Top Gun: Maverick lands in theaters everywhere on Friday, May 27, 2022. Composite by Coffee or Die Magazine.
The sequel to the 1986 smash-hit Top Gun has been decades in the making, but after years of delays, the air-combat movie is finally soaring into theaters this week behind a promotional blitzkrieg led by Tom Cruise.
Every poster for the new high-flying sequel has ‘Tom Cruise’ plastered above the movie title, and surprisingly, it doesn’t feel obnoxious. With social media blurring the definition of celebrity more every day, Cruise sometimes feels like the last real movie star. Known for performing all of his own outrageous stunts, Cruise can simply attach his name to a film and fill theaters. But with Top Gun: Maverick, the action star has crafted more than an entertaining action flick; he’s built a movie-going experience. Top Gun: Maverick is a movie that demands to be seen on the big screen.
Before the trailers begin, as dads with young sons and teenage couples straggle in to find their seats in the dark, an image of Cruise in his green flight suit and iconic red, white, and black “Maverick” helmet appears on the big screen. In the corner below a dominating F-18 Super Hornet sits a QR code that moviegoers can scan from their seats, prompting them to answer a few questions about their personalities. A moment later, their phones reveal unique fighter pilot call signs and helmets, appearing around their faces in like a Snapchat filter.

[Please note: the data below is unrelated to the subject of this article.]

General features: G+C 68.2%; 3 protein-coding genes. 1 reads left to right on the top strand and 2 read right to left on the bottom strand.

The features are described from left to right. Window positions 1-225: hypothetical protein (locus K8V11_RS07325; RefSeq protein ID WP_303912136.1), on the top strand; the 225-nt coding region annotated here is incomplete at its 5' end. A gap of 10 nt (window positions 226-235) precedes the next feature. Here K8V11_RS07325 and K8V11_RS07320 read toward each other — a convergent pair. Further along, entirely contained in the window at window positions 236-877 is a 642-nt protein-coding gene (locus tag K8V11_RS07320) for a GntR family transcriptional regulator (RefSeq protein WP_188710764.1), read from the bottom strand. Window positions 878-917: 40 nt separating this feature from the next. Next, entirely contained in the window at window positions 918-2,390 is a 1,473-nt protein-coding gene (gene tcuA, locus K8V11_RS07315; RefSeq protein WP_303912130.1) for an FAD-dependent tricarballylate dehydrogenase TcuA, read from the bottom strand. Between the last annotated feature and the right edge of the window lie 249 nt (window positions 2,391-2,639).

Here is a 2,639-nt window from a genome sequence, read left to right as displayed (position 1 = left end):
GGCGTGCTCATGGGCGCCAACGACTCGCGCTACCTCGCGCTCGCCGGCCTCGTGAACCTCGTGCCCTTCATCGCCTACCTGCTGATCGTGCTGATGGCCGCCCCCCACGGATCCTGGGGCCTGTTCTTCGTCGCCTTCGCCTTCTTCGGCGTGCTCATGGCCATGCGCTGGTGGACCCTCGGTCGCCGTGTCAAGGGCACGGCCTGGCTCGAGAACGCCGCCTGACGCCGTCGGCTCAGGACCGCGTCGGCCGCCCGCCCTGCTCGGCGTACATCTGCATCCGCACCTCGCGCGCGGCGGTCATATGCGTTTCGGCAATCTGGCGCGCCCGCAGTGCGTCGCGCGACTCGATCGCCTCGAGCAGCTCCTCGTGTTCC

Once audiences are done meeting their high-flying alter egos, a montage depicts a series of Top Gun premieres around the world. The stars put on massive promotional events in London — where Prince William and Kate Middleton were in attendance — in Mexico City, with nearly the entire cast posing together on the red carpet, and most impressively, aboard the USS Midway, where Cruise arrived in true Maverick fashion, landing his helicopter in front of the 4,500 sailors who made up the crew of the aircraft carrier.
Then, when all the press-tour footage ends, Cruise appears on screen to deliver a special message to the audience, thanking them for spending their hard-earned money to see the film in theaters. All this pomp and circumstance serves to make the audience feel like they’re about to witness a major movie event — and they are.
The movie opens with Maverick turning wrenches on a beautiful P-51 Mustang, because how else would the only American pilot with three air-to-air kills spend his downtime? And then, as if rising from the deck of a carrier, the first chords come humming off Dan Huff’s guitar, followed by Kenny Loggins crooning, “Revvin’ up your engine, listen to her howlin’ roar,” officially eliminating any doubts that the sequel’s soundtrack won’t live up to the original’s. From there, the two-hour movie moves at Mach 10.
Avoiding spoilers here like the pilots of Top Gun: Maverick avoid missing opportunities to pop their shirts off, the movie succeeds on all levels. It’s got the perfect dose of nostalgia for super fans of the original without falling into the trap of simply remaking the first movie (looking at you, The Force Awakens). A captivating — although surface-level — plot keeps the movie flying forward while Cruise, Jennifer Connelly, and Miles Teller deliver some genuinely great acting.